It’s therefore imperative that the left does not respond to last night’s disappointments by retreating into conspiracizing or scapegoating. It is not anti-democratic for moderate candidates to consolidate their support. Yes, the corporate media is biased against the left. But that’s always been a given. Yes, some segment of Democratic donors aren’t sure whether they prefer democratic socialism to Trumpism, while many moderate Democrats on Capitol Hill are less concerned with gauging the popularity of the left’s agenda than maintaining their future employability in the lobbying sector. But many Democrats, elite and otherwise, do genuinely fear that Sanders would lose to Trump. And as tendentious as their conceptions of “electability” may be, Sanders failed to demonstrate his own viability. Over and over, the Vermont senator has insisted that he cannot defeat Donald Trump unless he inspires unprecedentedly high turnout; and over and over, he has not done so. This reality — combined with the failure of Corbynism in Britain — should put to rest the notion that embracing radical economic reform is such an obvious electoral winner only closeted reactionaries could possibly question the near-term electoral wisdom of campaigning on the Sanders platform. Abandoning a Manichean understanding of all intra-Democratic conflict does not mean that progressives should cease inveighing against the party’s many malicious “moderates,” or challenging archaic forms of political realism, or denouncing suicidal strands of substantive complacency about an ecologically and democratically unsustainable status quo. But it does mean that we should approach the latter tasks with the humility of a movement whose own intuitions about electoral politics haven’t always panned out. Put differently, progressives should give their co-partisans the benefit of the doubt when they express concerns about the electoral viability of our program, unless or until their bad faith is made manifest.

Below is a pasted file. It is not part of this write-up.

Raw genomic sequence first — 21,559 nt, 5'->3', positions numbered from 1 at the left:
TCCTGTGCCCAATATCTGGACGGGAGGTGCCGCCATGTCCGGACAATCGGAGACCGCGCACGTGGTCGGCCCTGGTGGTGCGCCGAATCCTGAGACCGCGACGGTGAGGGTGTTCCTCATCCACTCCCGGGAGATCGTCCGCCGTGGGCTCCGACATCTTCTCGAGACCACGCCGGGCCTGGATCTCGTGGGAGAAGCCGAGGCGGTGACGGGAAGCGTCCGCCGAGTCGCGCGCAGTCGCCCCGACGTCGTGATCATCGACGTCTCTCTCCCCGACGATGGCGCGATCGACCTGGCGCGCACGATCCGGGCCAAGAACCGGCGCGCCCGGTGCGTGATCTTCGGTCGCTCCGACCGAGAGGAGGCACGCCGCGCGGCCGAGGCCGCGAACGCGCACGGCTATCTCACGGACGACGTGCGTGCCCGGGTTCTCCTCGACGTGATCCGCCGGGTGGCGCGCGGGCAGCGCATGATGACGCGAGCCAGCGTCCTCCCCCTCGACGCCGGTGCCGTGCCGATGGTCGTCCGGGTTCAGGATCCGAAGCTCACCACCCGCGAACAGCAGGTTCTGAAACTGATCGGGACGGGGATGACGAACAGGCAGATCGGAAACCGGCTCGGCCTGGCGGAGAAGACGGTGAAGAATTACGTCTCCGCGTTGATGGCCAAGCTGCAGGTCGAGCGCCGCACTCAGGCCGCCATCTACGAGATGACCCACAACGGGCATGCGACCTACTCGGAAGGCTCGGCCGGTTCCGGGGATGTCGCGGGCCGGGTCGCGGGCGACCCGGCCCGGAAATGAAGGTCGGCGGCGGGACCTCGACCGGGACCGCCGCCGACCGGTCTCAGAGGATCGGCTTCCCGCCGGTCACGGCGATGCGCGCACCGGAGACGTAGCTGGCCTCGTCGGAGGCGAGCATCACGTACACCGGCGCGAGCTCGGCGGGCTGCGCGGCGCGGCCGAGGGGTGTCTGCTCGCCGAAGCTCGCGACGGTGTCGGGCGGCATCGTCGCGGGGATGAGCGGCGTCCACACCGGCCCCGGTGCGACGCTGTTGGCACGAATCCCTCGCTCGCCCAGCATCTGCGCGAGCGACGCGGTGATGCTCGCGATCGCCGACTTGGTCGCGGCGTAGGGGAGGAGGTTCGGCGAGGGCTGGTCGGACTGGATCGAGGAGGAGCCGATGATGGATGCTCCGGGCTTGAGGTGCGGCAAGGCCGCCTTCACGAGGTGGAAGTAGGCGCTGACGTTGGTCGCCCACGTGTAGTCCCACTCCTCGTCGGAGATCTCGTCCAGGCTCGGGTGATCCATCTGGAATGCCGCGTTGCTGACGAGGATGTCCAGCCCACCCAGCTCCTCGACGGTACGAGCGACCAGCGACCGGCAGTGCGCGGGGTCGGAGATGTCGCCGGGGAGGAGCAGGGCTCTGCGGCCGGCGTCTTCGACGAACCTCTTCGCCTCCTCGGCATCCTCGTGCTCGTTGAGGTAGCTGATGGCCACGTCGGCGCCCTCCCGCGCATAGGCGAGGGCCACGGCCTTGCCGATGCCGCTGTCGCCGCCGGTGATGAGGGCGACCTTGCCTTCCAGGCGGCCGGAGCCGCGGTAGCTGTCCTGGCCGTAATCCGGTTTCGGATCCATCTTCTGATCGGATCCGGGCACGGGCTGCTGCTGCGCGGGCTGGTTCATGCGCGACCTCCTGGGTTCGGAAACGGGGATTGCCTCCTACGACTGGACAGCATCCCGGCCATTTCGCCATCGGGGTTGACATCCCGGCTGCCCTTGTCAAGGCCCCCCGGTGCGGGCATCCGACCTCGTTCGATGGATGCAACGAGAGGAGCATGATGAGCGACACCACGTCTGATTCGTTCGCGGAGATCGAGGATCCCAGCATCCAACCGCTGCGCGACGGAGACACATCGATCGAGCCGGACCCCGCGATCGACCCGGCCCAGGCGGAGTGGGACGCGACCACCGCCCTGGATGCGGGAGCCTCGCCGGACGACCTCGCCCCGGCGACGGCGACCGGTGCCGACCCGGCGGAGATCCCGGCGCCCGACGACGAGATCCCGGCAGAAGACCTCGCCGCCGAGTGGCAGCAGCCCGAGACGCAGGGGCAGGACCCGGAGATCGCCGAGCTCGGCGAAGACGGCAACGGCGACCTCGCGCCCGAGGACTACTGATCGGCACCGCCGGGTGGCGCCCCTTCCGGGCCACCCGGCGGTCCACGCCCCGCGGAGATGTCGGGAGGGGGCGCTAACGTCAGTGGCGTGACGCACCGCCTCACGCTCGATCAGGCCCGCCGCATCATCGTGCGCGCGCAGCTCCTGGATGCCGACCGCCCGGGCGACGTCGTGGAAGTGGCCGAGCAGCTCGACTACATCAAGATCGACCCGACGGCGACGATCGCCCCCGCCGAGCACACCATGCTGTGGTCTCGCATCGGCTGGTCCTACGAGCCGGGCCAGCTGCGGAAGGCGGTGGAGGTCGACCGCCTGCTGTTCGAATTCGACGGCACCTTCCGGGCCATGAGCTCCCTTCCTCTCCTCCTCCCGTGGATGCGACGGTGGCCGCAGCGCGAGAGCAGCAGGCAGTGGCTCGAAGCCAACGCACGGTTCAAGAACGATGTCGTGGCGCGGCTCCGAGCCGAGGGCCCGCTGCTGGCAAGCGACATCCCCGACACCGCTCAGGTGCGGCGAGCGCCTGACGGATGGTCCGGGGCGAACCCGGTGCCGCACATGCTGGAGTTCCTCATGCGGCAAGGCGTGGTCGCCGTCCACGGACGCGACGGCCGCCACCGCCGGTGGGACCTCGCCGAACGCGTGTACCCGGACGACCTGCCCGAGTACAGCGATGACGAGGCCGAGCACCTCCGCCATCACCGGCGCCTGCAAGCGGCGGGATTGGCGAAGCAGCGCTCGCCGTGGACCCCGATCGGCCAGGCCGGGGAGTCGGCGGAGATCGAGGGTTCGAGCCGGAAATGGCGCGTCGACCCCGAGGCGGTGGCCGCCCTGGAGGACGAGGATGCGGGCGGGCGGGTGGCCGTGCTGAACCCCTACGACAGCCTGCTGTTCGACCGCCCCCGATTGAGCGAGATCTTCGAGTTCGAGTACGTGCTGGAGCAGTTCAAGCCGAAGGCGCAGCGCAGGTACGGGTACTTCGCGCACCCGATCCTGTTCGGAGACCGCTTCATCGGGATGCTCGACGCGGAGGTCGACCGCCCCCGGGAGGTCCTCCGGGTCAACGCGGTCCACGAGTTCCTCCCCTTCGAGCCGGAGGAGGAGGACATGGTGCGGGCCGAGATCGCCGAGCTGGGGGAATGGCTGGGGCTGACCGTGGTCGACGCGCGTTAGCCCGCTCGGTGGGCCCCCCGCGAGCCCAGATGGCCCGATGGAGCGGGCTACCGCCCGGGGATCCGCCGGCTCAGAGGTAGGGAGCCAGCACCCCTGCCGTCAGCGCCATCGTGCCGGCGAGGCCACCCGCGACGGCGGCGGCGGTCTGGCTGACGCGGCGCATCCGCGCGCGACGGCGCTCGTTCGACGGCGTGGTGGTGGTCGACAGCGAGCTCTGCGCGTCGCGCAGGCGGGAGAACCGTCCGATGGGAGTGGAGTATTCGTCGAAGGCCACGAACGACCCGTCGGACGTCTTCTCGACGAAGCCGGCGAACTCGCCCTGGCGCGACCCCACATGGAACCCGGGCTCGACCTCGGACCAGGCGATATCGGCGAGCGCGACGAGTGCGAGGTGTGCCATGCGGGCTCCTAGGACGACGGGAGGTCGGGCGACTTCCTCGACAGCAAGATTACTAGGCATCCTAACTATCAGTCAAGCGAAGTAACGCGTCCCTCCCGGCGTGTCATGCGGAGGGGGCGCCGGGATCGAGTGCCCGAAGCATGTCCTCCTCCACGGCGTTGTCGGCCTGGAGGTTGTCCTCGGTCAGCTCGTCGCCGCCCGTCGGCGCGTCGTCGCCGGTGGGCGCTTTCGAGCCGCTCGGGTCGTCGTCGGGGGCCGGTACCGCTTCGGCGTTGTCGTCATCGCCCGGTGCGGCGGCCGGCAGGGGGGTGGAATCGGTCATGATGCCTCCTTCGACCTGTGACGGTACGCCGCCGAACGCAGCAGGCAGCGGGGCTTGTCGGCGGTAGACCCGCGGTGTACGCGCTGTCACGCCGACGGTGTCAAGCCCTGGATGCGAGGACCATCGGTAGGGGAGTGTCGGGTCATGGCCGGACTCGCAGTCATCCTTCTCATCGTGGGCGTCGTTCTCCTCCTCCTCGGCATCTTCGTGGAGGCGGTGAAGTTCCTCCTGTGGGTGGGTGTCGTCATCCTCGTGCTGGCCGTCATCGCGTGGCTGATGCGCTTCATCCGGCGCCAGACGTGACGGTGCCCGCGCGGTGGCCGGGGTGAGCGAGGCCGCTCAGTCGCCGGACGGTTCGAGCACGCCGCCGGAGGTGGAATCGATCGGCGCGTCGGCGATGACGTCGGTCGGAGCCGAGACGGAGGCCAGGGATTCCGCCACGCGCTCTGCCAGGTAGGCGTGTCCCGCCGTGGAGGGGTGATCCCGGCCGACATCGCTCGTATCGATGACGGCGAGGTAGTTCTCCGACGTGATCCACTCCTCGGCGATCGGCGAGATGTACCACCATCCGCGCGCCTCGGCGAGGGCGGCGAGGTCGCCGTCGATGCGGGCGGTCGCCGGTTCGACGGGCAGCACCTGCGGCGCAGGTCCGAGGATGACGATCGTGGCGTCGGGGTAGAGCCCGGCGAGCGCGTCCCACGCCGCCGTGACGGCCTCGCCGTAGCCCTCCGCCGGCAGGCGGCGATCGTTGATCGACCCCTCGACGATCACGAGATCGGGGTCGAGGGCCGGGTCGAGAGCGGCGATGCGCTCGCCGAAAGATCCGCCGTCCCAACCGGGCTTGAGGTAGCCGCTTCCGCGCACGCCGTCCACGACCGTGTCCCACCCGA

Because there is no alternative. The left doesn’t have its pick of coalition partners. At least not for now. Both Sanders-aligned socialists and Warren-supporting progressives have a tendency to invoke an idealized conception of nonvoters as a means of escaping the distasteful compromises that building majority coalitions among actually existing voters would undeniably entail. Each faction can identify this pathological tendency in the other: During the Joe Rogan endorsement controversy, many Bernie backers correctly argued that (contrary to the claims of some Warren supporters) there is not actually a majority coalition for progressive change in the U.S. that does not welcome voters with retrograde views on at least some issues. Meanwhile, throughout the primary, Warren voters insisted that — contrary to the claims of some Berners — professional-class suburban women are becoming an indispensable flank of both the Democratic Party in general and its progressive wing in particular, and the left must therefore take that cohort’s interests and sensibilities into account.
Progressives of all stripes are correct that nonwhite and low-income Americans are underrepresented in the U.S. electorate, and that this places real constraints on the bounds of political possibility. Democratizing civic participation is a vital moral and strategic goal. But there’s little evidence that declining working-class voter participation is solely a product of the center left’s ideological triangulation since the 1980s. If ideological positioning were sufficient to progressively remake the electorate, Jeremy Corbyn would be prime minister, Elizabeth Warren’s mastery of intersectional argot would have spurred record nonwhite turnout in the 2020 primary, and Bernie Sanders would be the presumptive Democratic nominee. Mobilizing and realigning working-class voters and other marginalized groups likely requires rebuilding civic and communitarian institutions — above all, trade unions — and enacting laws that offer Americans large incentives to show up at the ballot box. And to do any of that, the left must first win with the electorate it has, not the one it wishes it did.
Fortunately, there is a lot that progressives can accomplish with the existing Democratic electorate. While the party’s base is more ideologically diverse than progressives are inclined to admit (the diversity of political opinion in the black and Latino communities gets routinely elided in left discourse), that base is also more ideologically malleable than some fear. It is in the enlightened self-interest of most college-educated suburbanites to support social democracy, and a great many of them do. Meanwhile, trusted Democratic elites have significant power to reshape the cultural attitudes of strong partisans, even on subjects where reactionary views are deeply rooted in religious practice and social convention. Before Barack Obama endorsed gay marriage in 2012, only 41 percent of African-Americans supported that civil right; afterward, 59 percent did.